Credit Cards

How Credit Cards Are Paying For My Birthday Party in Vegas

I have always loved to travel. Growing up, vacationing was a regular part of our family life. I consider myself blessed that I was able to see quite a bit of the world before I started high school. Now that I have a growing family, I see firsthand the increasing cost of indulging in that desire. As a family we’ve made it a habit to look for ways we can live more simply throughout the year so we can enjoy an annual vacation. However, I recently discovered a missing piece that I wish I had known decades ago…having someone else pay for our vacation! I know that credit cards might be a taboo topic for some, but we have found that we can quite easily use them to have someone else pay for our vacation off of points we’ve earned from budgeted purchases. Next year, I’m excited to say that we will nearly fully fund (airfare and hotel costs) a trip in January to Las Vegas for my birthday thanks to credit card rewards points.

I Was Not Always A Believer

Churning credit cards has been around for years and many have used them to fund really nice trips, yet I was still hesitant. We used to use our credit cards when the situation called for it and even earned rewards using our Chase card. Every six months or so we would accumulate enough points to score a $50 gift card to somewhere like Target, which we would promptly use to buy diapers for our growing family. Having two little ones in diapers at the time we thought this was great as they can be quite expensive over time. While doing this I knew there were other possibilities out there of people earning free plane flights or hotel stays, yet I held back mainly out of ignorance or fear that I would overspend to earn the rewards points. After taking a hard look at what we could potentially earn just for doing our normal spending I decided to take the leap into credit card churning.

Why Churning Credit Cards Can Be Worth It

The main reason behind our success in credit card churning is that we have a goal. That goal was to take a nice trip and do it on the cheap. This is where our credit card churning comes into play. Through our normal spending we have been able to amass roughly $2,000 in rewards points that we’ll be using to buy our plane tickets and hotel stay for my birthday trip. We did not have to do any crazy spending or bust our budget in order to earn these points, but were able to easily do so through our normal spending habits that we would’ve been doing anyway. The benefit, we found, to doing this was that we could let someone else pay for something that we wanted to do, which as an end result allows us to further stretch our budget because we can now use some of that money we put aside for vacation on other things.

We did this using our Barclay card.

Credit Card Churning Is Not For Everyone

You might be thinking, “this is nice and all, but it’s not for me.” I will be the first person to say that if spending or using credit cards responsibly is a challenge for you or if you struggle with self-control when it comes to your finances, then you should not be churning credit cards. As someone who struggled with credit card debt for several years, I completely understand; no free trip is worth it going into debt over. Your focus should instead be on saving money for any trips and keeping your spending under control. I will also say that if you’re looking to make a major purchase like a new home or a car in the next few years then credit card churning likely is not for you either as you could potentially create red flags for a future lender. All this said though, if credit card debt is not an issue for you AND you can control your spending, then earning rewards points might be a great way to have someone else fund a vacation for you.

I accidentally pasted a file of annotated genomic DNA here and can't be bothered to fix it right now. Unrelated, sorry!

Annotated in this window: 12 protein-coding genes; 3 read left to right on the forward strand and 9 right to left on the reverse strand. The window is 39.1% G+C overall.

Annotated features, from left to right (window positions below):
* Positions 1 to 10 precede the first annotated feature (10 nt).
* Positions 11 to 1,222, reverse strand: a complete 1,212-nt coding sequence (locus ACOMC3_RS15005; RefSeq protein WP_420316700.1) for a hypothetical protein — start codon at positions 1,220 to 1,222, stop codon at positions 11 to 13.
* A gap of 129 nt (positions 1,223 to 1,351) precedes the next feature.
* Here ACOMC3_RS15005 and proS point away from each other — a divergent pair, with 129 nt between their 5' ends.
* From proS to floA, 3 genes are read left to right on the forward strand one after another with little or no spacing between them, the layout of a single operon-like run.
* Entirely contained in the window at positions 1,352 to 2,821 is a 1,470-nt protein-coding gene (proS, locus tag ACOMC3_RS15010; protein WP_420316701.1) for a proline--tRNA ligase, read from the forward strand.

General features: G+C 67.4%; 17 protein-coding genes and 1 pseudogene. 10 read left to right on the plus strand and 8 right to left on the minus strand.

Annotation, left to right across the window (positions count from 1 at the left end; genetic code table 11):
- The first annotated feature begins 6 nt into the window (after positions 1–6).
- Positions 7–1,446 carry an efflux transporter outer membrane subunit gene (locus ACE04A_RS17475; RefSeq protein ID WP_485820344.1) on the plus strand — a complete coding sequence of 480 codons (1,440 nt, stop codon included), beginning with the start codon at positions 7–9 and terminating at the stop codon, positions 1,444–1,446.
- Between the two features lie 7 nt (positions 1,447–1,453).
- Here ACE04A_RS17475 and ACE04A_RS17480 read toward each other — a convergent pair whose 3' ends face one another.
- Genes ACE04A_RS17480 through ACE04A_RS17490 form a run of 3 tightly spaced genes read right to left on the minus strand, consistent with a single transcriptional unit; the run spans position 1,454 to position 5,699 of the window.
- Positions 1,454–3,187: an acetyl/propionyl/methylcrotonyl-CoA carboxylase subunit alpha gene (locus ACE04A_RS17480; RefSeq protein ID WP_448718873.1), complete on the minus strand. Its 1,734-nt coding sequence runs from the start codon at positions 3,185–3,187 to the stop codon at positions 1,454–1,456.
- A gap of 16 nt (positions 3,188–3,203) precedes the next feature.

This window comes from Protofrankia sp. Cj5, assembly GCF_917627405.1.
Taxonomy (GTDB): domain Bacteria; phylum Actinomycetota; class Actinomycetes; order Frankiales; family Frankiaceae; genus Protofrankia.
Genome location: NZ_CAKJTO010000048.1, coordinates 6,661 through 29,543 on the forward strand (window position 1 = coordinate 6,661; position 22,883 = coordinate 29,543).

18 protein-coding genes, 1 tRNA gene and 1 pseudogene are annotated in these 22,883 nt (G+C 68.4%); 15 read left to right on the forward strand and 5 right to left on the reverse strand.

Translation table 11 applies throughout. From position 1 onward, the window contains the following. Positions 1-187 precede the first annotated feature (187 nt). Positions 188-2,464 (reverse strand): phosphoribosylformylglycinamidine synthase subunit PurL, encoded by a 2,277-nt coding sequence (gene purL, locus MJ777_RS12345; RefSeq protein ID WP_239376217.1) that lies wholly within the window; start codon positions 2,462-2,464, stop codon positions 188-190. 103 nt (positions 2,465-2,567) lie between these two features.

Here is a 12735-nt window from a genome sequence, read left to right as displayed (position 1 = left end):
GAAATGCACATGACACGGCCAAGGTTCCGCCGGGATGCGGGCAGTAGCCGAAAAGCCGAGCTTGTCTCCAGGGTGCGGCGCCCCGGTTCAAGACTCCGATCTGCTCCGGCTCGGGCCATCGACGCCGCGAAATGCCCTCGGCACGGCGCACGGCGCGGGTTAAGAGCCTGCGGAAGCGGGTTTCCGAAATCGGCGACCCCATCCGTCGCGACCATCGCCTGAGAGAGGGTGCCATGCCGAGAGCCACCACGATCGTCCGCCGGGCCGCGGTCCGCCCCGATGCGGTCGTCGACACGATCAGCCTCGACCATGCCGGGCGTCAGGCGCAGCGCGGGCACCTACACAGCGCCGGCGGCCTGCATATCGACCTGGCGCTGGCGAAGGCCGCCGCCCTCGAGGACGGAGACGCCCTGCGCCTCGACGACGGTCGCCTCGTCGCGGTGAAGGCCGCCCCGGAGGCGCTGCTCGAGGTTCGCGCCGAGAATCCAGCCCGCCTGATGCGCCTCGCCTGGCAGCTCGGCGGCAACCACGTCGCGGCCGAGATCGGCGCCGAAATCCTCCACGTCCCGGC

Do you churn credit cards? Have you ever had a free plane flight or hotel stay as a result, I want to know!

Image by Lightsurgery/ flickr

9 thoughts on “How Credit Cards Are Paying For My Birthday Party in Vegas”

  1. I’m just getting started with this myself. For me, I am starting out slowly so that I make certain I hit the requirements of the cards. I don’t want to go too big too fast and end up with credit card debt.

    1. I can totally understand that Jon and is very wise. No trip on someone else’s dime if it results in needless debt.

  2. I travel a lot for work and often spend more on reimbursable expenses then I make in salary. I’d be crazy not to credit card churn. You definately need to know yourself well and stay away if you’d be too tempted. Also you need to make sure you are following the spending amounts. Don’t wanna miss out on a $200 bonus or huge miles bonus by losing track of how much you spent on which card.

    1. I completely agree David, you do have to know yourself well because that trip paid for by someone else is not worth it if you get into debt doing it.

  3. Credit card rewards points can be great. I’ve paid for 2 round-trip tickets with such points, and all of it was through spending that was normal. I never spend more to get points, and don’t even think about the points when spending. I think that’s the key – as long as we accumulate points in the normal course of our spending, rewards can be a great thing.

    1. That’s awesome DPF! I agree, that is vital to success with it – don’t use it as an excuse to overspend, but simply doing your normal spending.

  4. I’m saving rewards points for a trip right now. After several months I already have $200 saved up! It will be a great treat to take a trip for free.

    I effectively get back 2% towards my trip. Could I be doing better?

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